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I am so excited and thrilled to feature a guest post by my friend Payman today. I met Payman last year around May or so through twitter.  Payman is your go to guy for any cocktail that you might have any questions about.  I love reading  his weekly post where each Wednesday he introduces his readers to a new cocktail.  I had the honor of meeting him and his lovely wife Vanessa last December while they were in town visiting his family. I thought it would be fun to ask him to come up with a cocktail and be a guest host on MPK. I hope you will enjoy this post as much as I did!

I present to you, Persian Rose!

Spring has finally arrived, which marks the beginning of a new year for the Persian Diaspora. However you don’t have to be Persian to appreciate the significance of Spring. For most cultures around the world—even the ones which observe the Gregorian calendar—Spring symbolizes hope, renewal, and perhaps casting off of the ills of the past.

For obvious reasons, many also associate the color green with Spring. Incidentally, for many Persians green has taken on a deeper significance these days than it did in years past. It has come to represent the aspirations of Iranians seeking a democratic government, having become the color adopted by the renewed freedom movement in Iran. It is said that hope springs eternal, so it’s all the more appropriate that the color of Spring has also become the color of national hope.

Since Sanam was kind enough to invite me to contribute to her blog, I decided to share a cocktail I recently created in celebration of the Persian New Year. The traditions of the Persian New Year, or Norooz as we Persians call it (which means “new day”) date back thousands of years to the time of the ancient prophet Zoroaster, whose philosophies were the basis of the Zoroastrian religion. Zoroastrianism, which predates the three Abrahamic religions (Judaism, Christianity, Islam; ironic how closely related those three religions are, right?), was the primary religion of Persians until the brutal Arab conquest in the 7th century.

The cocktail I created highlights traditional Persian flavors and ingredients, and despite all my waxing on, is not green in color. Ultimately it was too difficult to make a green-hued drink without coming off as contrived. In the end I realized it was more important to represent culture and history through ingredients and flavors common to Persian cuisine, than to simply present a color, which could have easily been done with a few drops of artificial food coloring. However as we’ve learned from both Iran’s democracy movement and the environmental movement—two movements that have embraced the symbolism behind the color green—the color itself is meaningless if it’s devoid of a meaningful underlying philosophy. That’s what I focused in creating this cocktail.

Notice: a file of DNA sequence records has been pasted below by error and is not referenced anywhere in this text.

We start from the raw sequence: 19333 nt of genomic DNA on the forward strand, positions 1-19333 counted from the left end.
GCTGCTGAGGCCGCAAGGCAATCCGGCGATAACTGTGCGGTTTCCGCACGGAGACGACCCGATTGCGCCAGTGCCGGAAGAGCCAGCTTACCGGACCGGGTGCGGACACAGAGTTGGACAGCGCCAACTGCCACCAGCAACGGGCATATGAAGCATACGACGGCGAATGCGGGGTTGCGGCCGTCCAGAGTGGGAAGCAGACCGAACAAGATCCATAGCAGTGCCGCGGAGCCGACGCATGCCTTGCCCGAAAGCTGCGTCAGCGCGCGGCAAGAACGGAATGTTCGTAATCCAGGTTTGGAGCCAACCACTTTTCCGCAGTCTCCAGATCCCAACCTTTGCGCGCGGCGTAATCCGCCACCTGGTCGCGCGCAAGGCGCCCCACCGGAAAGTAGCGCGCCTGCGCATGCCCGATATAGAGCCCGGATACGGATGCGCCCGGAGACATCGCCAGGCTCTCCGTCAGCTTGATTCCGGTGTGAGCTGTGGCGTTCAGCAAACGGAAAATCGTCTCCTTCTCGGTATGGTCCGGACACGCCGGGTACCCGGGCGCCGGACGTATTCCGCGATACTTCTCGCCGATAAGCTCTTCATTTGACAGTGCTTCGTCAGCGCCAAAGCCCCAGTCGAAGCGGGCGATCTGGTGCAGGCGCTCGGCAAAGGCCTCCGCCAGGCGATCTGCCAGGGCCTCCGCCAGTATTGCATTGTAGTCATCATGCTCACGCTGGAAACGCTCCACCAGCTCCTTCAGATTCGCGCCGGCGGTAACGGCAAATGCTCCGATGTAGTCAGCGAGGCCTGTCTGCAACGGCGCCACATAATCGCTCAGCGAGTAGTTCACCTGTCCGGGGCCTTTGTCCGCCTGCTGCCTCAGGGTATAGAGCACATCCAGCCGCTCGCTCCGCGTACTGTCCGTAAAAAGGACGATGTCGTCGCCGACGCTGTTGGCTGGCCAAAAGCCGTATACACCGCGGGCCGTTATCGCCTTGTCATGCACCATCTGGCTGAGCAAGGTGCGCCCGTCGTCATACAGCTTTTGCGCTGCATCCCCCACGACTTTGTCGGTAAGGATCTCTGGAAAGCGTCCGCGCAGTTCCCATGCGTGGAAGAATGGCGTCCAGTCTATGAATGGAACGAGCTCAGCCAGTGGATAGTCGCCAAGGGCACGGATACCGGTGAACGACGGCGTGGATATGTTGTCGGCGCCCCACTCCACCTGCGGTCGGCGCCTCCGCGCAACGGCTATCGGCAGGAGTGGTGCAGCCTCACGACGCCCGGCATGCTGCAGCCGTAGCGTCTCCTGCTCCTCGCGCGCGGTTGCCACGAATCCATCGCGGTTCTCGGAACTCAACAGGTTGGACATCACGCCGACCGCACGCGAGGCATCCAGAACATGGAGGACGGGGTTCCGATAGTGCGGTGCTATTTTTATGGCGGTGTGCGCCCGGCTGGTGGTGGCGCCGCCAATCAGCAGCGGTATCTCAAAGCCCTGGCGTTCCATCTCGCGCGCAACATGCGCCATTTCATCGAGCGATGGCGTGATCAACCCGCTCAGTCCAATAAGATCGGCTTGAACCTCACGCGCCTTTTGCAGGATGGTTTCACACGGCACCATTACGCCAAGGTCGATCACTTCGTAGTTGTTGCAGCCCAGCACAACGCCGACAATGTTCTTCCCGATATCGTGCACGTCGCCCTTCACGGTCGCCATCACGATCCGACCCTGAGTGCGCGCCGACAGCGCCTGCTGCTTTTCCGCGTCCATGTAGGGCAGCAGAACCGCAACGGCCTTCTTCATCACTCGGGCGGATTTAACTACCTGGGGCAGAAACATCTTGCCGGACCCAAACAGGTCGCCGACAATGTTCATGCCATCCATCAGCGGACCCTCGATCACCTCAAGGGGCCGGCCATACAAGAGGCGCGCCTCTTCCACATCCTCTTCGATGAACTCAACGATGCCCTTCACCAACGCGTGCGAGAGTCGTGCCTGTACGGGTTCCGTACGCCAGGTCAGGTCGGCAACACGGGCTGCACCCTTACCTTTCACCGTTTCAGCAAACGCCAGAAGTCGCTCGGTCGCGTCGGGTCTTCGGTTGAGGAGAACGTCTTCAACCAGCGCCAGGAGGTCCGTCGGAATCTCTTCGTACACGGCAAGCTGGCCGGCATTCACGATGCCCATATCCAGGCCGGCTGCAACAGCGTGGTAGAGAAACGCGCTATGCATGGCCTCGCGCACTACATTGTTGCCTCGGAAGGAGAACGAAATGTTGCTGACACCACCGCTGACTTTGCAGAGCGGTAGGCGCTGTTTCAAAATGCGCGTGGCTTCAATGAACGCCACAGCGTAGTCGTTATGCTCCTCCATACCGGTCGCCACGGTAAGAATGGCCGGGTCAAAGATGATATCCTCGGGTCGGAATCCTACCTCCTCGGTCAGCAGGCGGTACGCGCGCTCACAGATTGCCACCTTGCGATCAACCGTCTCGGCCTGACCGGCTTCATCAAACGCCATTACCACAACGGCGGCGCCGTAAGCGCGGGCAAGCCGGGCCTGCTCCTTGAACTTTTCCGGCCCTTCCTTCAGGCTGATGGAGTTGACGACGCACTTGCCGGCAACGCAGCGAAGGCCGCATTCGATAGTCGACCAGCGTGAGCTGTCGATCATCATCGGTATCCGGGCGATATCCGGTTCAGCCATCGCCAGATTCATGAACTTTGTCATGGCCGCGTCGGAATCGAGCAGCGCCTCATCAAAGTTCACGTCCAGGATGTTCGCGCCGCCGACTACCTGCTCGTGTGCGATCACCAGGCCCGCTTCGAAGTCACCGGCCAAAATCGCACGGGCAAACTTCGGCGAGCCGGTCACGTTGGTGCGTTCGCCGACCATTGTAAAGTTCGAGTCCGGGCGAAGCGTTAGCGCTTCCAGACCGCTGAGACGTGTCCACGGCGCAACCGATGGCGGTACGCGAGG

That being said, behold the Persian Rose.

Persian Rose
2 oz Gin
1 ¾ oz sweet lemon juice (not regular lemon, not Meyer lemon; see info below)
½ oz lemon juice
½ oz Cherry Heering (can substitute other cherry-flavored liqueur)
¼ oz rosewater
¼ oz agave nectar (can substitute simple syrup)

Tools: cocktail shaker, strainer
Glass: chilled cocktail glass or coupe
Garnish: rose petal

Place ingredients in a shaker filled with ice and shake well.  Strain into your glass and garnish with a rose petal if you have one handy.

Those of you not familiar with Persian cuisine may be wondering about this fruit called the sweet lemon—I’ve even seen a totally misinformed thread on Chowhound discussing this. Sweet lemons can be found at many middle eastern grocers. They may look like lemons but they don’t taste anything like regular lemons, as they have a subtle honey-like sweetness and none of the sourness that’s characteristic of both regular and Meyer lemons. They also have a very bitter pith, so rather than peeling and eating as one would an orange, it’s better to also peel the membrane holding the fruit, and eat only the lightly sweet flesh. You can also drink the juice or use it in a cocktail as done here, but bare in mind that as with all citrus, the juice is best when fresh.

Because the flavor of the sweet lemon is so subtle, I used more than I normally would when I use juices in cocktails, and had to be really careful with the other ingredients so as not to overpower it. You especially have to watch the rosewater, as it can easily dominate.

Rosewater and cherry are also common ingredients in Persian cooking, especially in our desserts. The combination of rosewater, cherry, and lemon juice is one of my favorites, most commonly used in a dessert called Faloodeh, which is essentially a Persian noodle-sorbet flavored with the aforementioned ingredients.

Cherry Heering can be found at many liquor stores (though you may have to go to a specialty or higher end one), and is still probably the best cherry-flavored liqueur out there. You can use another cherry liqueur, or a cherry syrup if you can’t find Heering. The same goes for the agave nectar. If your nearby health store doesn’t carry it, you can use simple syrup instead, which you can make by simply dissolving sugar in an equal amount of hot water, then allowing it to cool.

Now I must go get my drink on. Beh salamati! (to good health!)

Paystyle grew up in Los Angeles (aka Tehrangeles) and now lives in Brooklyn where he does cocktail consulting for restaurants and special events with his company Life’s a Cocktail. His wife and co-pilot Vanessa Bahmani provides the stunning photography of his cocktail concoctions. He also writes a weekly cocktail column which posts every Wednesday on the food blog Umamimart.

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